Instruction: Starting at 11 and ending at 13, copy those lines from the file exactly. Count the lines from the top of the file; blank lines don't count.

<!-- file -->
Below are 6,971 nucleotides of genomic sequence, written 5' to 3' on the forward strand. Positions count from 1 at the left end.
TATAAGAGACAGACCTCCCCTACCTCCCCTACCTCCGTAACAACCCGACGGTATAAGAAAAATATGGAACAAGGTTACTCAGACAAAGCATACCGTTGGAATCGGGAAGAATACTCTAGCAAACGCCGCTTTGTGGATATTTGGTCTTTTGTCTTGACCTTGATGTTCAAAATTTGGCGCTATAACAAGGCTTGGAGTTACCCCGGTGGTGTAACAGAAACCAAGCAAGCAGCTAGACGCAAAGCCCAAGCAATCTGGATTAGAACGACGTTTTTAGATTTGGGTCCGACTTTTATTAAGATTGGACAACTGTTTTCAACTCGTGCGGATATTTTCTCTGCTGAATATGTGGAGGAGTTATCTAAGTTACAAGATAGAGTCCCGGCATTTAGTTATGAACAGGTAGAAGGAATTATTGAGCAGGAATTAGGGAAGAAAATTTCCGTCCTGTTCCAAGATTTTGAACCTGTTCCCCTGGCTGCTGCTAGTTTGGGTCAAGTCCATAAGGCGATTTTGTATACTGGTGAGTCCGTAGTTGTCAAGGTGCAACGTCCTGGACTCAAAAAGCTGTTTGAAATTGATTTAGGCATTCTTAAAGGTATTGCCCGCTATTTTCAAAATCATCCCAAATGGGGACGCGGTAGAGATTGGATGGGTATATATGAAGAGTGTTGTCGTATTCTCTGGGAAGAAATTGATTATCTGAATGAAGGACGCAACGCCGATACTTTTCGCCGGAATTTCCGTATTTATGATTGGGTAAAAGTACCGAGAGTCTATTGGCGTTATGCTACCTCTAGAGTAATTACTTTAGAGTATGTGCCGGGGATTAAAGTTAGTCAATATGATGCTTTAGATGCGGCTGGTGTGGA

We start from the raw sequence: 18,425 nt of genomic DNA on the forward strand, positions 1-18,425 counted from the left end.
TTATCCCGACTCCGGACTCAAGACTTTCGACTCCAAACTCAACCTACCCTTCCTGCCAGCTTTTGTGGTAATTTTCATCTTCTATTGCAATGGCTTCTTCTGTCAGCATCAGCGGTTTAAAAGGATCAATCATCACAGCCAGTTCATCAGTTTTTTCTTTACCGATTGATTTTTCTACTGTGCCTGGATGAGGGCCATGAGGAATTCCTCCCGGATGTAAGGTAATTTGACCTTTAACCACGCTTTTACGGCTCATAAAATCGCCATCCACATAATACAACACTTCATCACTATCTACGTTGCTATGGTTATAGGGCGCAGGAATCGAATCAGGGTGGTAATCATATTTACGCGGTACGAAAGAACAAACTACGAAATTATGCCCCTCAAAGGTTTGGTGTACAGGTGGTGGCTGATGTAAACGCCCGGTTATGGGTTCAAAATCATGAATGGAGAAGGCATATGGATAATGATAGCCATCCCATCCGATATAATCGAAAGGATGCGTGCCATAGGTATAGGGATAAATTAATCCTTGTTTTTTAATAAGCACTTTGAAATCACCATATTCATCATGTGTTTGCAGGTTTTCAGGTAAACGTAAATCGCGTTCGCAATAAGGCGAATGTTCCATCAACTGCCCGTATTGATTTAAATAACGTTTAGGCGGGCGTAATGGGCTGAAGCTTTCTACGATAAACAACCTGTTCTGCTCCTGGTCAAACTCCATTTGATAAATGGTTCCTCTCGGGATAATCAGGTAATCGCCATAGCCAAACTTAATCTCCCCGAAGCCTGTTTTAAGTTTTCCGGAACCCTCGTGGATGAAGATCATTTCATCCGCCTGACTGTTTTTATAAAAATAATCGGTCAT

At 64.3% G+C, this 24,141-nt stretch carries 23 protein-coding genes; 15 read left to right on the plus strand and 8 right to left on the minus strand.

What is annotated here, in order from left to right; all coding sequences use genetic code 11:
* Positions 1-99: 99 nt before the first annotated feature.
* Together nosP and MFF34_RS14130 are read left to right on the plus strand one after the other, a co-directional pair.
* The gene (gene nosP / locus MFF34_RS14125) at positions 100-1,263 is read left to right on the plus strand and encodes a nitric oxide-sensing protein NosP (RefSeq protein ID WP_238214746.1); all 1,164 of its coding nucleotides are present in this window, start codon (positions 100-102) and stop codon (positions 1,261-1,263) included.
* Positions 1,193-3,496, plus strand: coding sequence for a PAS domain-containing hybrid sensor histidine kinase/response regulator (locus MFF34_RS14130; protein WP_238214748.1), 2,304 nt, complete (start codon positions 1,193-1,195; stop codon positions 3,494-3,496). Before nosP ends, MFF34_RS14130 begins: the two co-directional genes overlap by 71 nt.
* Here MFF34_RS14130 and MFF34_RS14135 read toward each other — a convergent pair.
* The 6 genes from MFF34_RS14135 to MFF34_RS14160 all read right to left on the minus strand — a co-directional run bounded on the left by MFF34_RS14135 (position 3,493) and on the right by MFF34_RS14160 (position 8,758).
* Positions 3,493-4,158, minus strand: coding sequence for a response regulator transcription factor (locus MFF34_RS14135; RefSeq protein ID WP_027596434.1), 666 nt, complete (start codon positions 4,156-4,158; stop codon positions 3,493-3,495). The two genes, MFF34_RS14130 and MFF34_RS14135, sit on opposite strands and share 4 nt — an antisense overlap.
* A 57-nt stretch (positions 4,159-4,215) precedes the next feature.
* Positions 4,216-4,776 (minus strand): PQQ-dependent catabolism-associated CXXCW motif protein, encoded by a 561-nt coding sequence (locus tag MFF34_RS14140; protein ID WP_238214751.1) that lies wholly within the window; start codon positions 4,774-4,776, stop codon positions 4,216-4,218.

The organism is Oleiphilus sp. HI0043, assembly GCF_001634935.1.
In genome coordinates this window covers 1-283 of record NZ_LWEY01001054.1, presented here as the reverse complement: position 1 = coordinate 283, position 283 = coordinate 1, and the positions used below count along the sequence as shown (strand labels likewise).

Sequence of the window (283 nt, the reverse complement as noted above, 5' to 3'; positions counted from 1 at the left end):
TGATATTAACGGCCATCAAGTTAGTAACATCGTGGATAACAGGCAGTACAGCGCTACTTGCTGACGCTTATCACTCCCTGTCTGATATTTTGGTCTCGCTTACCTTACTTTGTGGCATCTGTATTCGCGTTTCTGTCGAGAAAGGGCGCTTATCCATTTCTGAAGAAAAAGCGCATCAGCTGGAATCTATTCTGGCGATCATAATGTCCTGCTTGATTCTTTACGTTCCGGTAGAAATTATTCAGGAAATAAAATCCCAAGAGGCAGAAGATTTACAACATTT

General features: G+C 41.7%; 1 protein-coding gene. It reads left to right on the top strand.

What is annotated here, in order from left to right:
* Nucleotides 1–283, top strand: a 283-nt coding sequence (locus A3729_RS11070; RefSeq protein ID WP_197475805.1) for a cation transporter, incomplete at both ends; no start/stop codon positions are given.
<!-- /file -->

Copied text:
* Here MFF34_RS14130 and MFF34_RS14135 read toward each other — a convergent pair.
* The 6 genes from MFF34_RS14135 to MFF34_RS14160 all read right to left on the minus strand — a co-directional run bounded on the left by MFF34_RS14135 (position 3,493) and on the right by MFF34_RS14160 (position 8,758).
* Positions 3,493-4,158, minus strand: coding sequence for a response regulator transcription factor (locus MFF34_RS14135; RefSeq protein ID WP_027596434.1), 666 nt, complete (start codon positions 4,156-4,158; stop codon positions 3,493-3,495). The two genes, MFF34_RS14130 and MFF34_RS14135, sit on opposite strands and share 4 nt — an antisense overlap.